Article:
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When You Don't Know
What Your Book is Worth

A Review of ValueMyStuffNow

by Craig Stark

#144 21 June 2010

At a recent estate sale I acquired a copy of what I would be comfortable calling a rare book - in fact, an online search at WorldCat returned no results, and a Google search turned up only one copy, this in a library in the Tuscany region of Italy. Here's the book:

When this sort of thing happens, I usually do one of two things. Either I conduct a deeper search, looking for past auction records - American Book Prices Current is a good resource for this - or contact an auction house that I think might have an interest in it. Many booksellers, however, don't have access to ABPC - unless your local library has it, it doesn't come cheap - and contacting auction houses every time you want to know what something is worth isn't a good idea unless you are pretty sure you have something of interest going in and are willing to commit to consigning it - in other words, if you attempt to use auction houses as a free valuation service without an accompanying willingness to consign, doors will start slamming in your face. Of course, you could also post information about your book in a bookseller's forum or ask a colleague, but results could well be incomplete or unreliable.

So - what to do? Wait for Antiques Road Show to come to town?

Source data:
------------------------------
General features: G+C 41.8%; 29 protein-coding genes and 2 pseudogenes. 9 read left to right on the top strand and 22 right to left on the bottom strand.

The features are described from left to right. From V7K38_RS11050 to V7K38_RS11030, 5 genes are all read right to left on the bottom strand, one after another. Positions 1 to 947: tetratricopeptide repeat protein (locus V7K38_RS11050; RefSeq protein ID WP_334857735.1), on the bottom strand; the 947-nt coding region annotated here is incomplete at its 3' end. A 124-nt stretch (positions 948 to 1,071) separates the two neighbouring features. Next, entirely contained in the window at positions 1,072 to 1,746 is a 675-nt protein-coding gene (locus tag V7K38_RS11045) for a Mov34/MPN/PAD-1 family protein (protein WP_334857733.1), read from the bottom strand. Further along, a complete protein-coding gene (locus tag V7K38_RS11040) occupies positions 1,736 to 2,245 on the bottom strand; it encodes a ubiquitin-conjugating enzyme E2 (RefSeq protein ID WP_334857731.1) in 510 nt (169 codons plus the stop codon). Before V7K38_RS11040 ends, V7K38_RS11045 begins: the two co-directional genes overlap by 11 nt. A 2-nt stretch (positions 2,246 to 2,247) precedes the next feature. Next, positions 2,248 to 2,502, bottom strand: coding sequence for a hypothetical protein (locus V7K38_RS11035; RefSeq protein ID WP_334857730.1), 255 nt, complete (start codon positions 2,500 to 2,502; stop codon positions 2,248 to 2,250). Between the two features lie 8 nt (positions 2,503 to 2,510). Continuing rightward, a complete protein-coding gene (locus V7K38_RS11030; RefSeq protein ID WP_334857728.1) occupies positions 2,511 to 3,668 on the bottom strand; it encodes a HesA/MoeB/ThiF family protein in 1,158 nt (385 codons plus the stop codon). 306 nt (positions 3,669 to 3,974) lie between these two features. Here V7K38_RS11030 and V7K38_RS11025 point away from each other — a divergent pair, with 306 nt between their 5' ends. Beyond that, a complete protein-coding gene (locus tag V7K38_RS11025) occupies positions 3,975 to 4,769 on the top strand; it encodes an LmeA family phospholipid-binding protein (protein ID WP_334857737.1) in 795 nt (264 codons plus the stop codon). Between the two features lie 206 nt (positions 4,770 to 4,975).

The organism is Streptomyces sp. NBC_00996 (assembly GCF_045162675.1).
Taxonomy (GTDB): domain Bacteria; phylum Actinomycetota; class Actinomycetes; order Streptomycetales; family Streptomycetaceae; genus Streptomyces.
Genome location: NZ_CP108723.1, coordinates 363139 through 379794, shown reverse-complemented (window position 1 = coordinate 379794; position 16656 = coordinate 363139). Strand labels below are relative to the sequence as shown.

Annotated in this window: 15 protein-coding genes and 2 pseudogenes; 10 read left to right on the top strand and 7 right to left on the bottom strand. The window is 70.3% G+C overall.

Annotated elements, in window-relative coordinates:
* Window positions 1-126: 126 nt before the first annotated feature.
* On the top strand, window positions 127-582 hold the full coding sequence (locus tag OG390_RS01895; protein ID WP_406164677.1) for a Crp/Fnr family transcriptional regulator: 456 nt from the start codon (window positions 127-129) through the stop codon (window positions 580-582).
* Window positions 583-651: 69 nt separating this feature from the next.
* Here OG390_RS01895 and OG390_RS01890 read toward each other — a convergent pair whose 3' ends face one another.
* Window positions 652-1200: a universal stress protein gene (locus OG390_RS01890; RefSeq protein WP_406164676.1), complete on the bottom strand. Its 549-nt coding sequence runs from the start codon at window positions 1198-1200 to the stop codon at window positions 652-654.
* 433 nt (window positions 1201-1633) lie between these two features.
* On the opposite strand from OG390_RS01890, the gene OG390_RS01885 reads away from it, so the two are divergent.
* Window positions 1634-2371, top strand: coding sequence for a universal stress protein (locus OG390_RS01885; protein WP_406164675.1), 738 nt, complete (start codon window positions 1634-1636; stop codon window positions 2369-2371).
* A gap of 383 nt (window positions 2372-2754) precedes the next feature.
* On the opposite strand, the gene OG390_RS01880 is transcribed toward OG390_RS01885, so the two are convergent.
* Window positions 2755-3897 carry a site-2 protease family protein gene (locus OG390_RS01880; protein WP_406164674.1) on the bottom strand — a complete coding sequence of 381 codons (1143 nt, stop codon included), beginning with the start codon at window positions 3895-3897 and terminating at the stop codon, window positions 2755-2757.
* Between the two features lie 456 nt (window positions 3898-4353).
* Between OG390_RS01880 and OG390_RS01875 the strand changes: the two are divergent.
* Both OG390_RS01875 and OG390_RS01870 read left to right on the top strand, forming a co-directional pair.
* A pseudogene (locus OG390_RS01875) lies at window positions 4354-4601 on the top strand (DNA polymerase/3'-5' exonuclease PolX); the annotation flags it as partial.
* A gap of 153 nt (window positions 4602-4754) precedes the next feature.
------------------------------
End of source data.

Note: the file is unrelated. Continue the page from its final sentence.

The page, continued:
I saw an article recently in, of all places, my local newspaper about a recently launched service - ValueMyStuffNow. The founder of this company is Patrick van der Vorst, who was both a Director and Head of Department at Sotheby's London for over 12 years. He has put a staff in place consisting entirely of former Christie's and Sotheby's employees, many of them now retired after long years of service, and who have expertise in 28 different collecting fields, including books.

The process is simple. You snap some photos, write a description, and email everything to them. Inside of 48 hours you have your auction estimate and an accompanying report - what's called an Online Valuation Certificate. This is maintained on their server so it can be accessed at any time and, if desired, shown to a potential buyer. Also included is a VMSN eBay Valuation Seal - HTML code you can insert in your auction that links to the Valuation Certificate.

Not only is this service fast; it's also cheap - most items are evaluated for $5.99, less if you purchase valuation credits in quantity.

You might be wondering if VMSN purchases any items or recommends venues for selling them. Fortunately, no. Here's the explanation from their FAQ:

"No, we are not in the business of buying items from our customers, nor do we advise as to where they should sell their items. If we were to buy or advise where to sell, it would only compromise our objectivity and hence have a detrimental effect on the accuracy of our valuation. We want to stay as objective as possible throughout the whole process and pride ourselves in being in a position where we can have a completely unbiased approach towards each item. This enables us to provide the most exact valuation possible as no other interests come into the equation."

To date, I've submitted two items and received responses in about a day and half. Based on my experience, I recommend ValueMyStuffNow highly.

Oh - and if you're wondering what the auction estimate for my book was ...

... $300 to $400.

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